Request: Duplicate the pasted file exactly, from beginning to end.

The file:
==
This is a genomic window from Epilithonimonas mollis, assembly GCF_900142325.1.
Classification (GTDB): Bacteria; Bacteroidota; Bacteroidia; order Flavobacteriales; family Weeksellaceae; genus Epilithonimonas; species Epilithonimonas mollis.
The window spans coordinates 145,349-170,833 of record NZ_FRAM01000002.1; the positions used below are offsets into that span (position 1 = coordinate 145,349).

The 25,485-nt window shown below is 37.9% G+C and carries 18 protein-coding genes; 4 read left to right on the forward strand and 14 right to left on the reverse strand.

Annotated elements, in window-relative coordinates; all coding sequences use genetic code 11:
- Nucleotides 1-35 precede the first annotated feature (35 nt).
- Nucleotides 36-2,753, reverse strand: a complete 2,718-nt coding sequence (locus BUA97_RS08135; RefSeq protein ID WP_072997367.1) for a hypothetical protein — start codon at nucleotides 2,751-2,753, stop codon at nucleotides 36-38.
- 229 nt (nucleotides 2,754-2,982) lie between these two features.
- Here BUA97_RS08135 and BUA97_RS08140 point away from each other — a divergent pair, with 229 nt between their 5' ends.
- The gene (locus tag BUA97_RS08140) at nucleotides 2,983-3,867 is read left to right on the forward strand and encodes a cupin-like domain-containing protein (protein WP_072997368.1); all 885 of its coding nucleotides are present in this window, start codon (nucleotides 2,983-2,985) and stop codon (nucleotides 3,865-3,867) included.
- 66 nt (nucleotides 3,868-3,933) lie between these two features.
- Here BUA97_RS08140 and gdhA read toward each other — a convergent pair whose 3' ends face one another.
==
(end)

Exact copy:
This is a genomic window from Epilithonimonas mollis, assembly GCF_900142325.1.
Classification (GTDB): Bacteria; Bacteroidota; Bacteroidia; order Flavobacteriales; family Weeksellaceae; genus Epilithonimonas; species Epilithonimonas mollis.
The window spans coordinates 145,349-170,833 of record NZ_FRAM01000002.1; the positions used below are offsets into that span (position 1 = coordinate 145,349).

The 25,485-nt window shown below is 37.9% G+C and carries 18 protein-coding genes; 4 read left to right on the forward strand and 14 right to left on the reverse strand.

Annotated elements, in window-relative coordinates; all coding sequences use genetic code 11:
- Nucleotides 1-35 precede the first annotated feature (35 nt).
- Nucleotides 36-2,753, reverse strand: a complete 2,718-nt coding sequence (locus BUA97_RS08135; RefSeq protein ID WP_072997367.1) for a hypothetical protein — start codon at nucleotides 2,751-2,753, stop codon at nucleotides 36-38.
- 229 nt (nucleotides 2,754-2,982) lie between these two features.
- Here BUA97_RS08135 and BUA97_RS08140 point away from each other — a divergent pair, with 229 nt between their 5' ends.
- The gene (locus tag BUA97_RS08140) at nucleotides 2,983-3,867 is read left to right on the forward strand and encodes a cupin-like domain-containing protein (protein WP_072997368.1); all 885 of its coding nucleotides are present in this window, start codon (nucleotides 2,983-2,985) and stop codon (nucleotides 3,865-3,867) included.
- 66 nt (nucleotides 3,868-3,933) lie between these two features.
- Here BUA97_RS08140 and gdhA read toward each other — a convergent pair whose 3' ends face one another.